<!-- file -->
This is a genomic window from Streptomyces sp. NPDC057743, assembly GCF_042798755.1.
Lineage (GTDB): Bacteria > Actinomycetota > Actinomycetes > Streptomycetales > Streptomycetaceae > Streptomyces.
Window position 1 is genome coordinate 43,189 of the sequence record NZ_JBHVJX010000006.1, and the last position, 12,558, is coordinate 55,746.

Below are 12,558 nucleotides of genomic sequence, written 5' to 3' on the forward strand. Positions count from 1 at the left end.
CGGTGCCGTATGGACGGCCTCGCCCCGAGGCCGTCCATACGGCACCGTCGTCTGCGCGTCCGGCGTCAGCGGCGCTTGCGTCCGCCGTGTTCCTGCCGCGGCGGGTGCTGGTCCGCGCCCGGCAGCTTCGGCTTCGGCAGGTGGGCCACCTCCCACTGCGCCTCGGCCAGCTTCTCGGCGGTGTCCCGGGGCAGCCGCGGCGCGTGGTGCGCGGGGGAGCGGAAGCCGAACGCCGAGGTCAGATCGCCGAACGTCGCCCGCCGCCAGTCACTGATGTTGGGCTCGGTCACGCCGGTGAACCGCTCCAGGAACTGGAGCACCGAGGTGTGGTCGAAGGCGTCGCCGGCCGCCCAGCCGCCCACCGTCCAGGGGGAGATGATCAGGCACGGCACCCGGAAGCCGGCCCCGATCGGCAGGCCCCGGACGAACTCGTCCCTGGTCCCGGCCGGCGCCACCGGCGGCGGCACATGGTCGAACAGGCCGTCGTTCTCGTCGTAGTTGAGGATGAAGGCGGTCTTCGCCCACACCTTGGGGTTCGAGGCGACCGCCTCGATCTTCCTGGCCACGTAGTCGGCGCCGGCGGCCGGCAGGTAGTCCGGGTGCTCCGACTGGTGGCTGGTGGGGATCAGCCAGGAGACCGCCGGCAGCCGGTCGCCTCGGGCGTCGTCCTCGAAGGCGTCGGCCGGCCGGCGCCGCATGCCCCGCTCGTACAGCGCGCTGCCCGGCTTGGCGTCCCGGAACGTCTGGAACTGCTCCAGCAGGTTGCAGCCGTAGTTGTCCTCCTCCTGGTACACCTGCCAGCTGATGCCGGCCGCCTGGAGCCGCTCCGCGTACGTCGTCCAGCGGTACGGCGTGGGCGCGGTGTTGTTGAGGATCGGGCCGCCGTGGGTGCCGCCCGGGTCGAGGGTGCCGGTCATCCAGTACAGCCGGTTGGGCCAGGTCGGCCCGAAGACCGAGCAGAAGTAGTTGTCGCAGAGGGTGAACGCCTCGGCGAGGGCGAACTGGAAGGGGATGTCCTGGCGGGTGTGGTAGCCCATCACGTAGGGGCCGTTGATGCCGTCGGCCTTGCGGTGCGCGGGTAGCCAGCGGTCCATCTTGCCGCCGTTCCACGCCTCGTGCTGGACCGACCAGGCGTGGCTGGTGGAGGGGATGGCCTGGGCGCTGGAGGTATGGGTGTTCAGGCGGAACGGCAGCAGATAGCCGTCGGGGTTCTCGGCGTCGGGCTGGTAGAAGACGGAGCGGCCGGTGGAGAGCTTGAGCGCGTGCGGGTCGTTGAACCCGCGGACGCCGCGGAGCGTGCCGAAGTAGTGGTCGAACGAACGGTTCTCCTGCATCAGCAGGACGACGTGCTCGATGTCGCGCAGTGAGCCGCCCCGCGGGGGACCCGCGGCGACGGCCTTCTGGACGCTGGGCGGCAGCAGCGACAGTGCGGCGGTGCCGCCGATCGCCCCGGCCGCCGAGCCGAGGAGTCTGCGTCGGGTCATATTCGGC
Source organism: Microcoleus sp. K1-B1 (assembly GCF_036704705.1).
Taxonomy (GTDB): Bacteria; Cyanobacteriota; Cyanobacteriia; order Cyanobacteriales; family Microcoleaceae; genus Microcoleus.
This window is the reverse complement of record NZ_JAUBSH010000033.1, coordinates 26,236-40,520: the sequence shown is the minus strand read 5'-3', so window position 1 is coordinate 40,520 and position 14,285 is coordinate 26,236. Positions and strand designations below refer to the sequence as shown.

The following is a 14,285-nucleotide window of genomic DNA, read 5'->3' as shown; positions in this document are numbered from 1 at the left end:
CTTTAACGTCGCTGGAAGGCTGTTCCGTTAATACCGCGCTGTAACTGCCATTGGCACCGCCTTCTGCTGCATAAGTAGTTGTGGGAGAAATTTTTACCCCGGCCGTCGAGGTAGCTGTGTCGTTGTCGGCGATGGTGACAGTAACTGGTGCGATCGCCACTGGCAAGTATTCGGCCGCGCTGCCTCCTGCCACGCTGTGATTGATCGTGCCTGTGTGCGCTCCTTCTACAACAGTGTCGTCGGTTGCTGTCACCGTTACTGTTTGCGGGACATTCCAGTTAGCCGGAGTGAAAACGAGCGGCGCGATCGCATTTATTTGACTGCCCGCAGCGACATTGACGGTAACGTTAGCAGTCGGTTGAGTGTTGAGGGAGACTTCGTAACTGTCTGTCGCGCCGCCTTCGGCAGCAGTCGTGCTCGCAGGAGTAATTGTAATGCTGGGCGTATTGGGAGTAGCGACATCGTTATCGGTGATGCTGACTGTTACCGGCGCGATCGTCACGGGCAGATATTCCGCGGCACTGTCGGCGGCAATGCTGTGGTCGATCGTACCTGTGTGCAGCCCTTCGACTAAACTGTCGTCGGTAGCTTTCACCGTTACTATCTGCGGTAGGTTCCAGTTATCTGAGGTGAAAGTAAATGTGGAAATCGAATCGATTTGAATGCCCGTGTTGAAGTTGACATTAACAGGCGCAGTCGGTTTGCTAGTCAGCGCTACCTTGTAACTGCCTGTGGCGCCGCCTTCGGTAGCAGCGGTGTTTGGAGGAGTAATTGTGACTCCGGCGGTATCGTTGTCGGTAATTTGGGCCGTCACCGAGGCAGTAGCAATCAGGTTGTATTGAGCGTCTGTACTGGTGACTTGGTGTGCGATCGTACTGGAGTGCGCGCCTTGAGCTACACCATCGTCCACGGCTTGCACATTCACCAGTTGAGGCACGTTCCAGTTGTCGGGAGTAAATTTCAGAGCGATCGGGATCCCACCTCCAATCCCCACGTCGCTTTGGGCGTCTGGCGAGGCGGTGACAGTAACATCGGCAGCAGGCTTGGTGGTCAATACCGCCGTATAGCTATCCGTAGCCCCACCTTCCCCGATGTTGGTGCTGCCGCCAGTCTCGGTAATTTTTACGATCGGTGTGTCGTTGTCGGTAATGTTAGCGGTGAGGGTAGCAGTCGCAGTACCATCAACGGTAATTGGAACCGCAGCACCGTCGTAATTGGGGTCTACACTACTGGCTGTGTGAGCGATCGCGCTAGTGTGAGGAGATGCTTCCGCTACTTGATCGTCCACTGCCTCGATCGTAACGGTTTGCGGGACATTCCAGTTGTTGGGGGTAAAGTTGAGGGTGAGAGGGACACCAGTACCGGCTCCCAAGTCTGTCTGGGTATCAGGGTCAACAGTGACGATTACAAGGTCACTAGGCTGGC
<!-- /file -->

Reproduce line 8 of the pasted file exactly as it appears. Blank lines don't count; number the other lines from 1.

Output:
This window is the reverse complement of record NZ_JAUBSH010000033.1, coordinates 26,236-40,520: the sequence shown is the minus strand read 5'-3', so window position 1 is coordinate 40,520 and position 14,285 is coordinate 26,236. Positions and strand designations below refer to the sequence as shown.